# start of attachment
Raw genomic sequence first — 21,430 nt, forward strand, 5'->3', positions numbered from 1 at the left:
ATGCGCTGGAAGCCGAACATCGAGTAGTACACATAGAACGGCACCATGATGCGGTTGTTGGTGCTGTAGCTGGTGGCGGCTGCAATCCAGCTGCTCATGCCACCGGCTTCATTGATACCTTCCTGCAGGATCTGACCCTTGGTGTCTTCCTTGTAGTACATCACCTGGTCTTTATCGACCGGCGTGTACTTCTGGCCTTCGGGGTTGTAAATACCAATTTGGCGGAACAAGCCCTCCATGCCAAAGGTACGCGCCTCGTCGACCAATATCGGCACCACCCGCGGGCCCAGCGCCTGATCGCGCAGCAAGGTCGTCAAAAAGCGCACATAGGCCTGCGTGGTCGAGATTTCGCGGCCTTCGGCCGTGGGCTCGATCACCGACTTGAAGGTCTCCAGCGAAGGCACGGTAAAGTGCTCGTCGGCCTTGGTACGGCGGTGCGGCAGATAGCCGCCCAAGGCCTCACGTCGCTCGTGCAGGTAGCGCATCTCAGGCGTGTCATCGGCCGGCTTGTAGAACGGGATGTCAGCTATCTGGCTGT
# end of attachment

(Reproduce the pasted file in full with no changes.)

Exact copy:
Raw genomic sequence first — 21,430 nt, forward strand, 5'->3', positions numbered from 1 at the left:
ATGCGCTGGAAGCCGAACATCGAGTAGTACACATAGAACGGCACCATGATGCGGTTGTTGGTGCTGTAGCTGGTGGCGGCTGCAATCCAGCTGCTCATGCCACCGGCTTCATTGATACCTTCCTGCAGGATCTGACCCTTGGTGTCTTCCTTGTAGTACATCACCTGGTCTTTATCGACCGGCGTGTACTTCTGGCCTTCGGGGTTGTAAATACCAATTTGGCGGAACAAGCCCTCCATGCCAAAGGTACGCGCCTCGTCGACCAATATCGGCACCACCCGCGGGCCCAGCGCCTGATCGCGCAGCAAGGTCGTCAAAAAGCGCACATAGGCCTGCGTGGTCGAGATTTCGCGGCCTTCGGCCGTGGGCTCGATCACCGACTTGAAGGTCTCCAGCGAAGGCACGGTAAAGTGCTCGTCGGCCTTGGTACGGCGGTGCGGCAGATAGCCGCCCAAGGCCTCACGTCGCTCGTGCAGGTAGCGCATCTCAGGCGTGTCATCGGCCGGCTTGTAGAACGGGATGTCAGCTATCTGGCTGT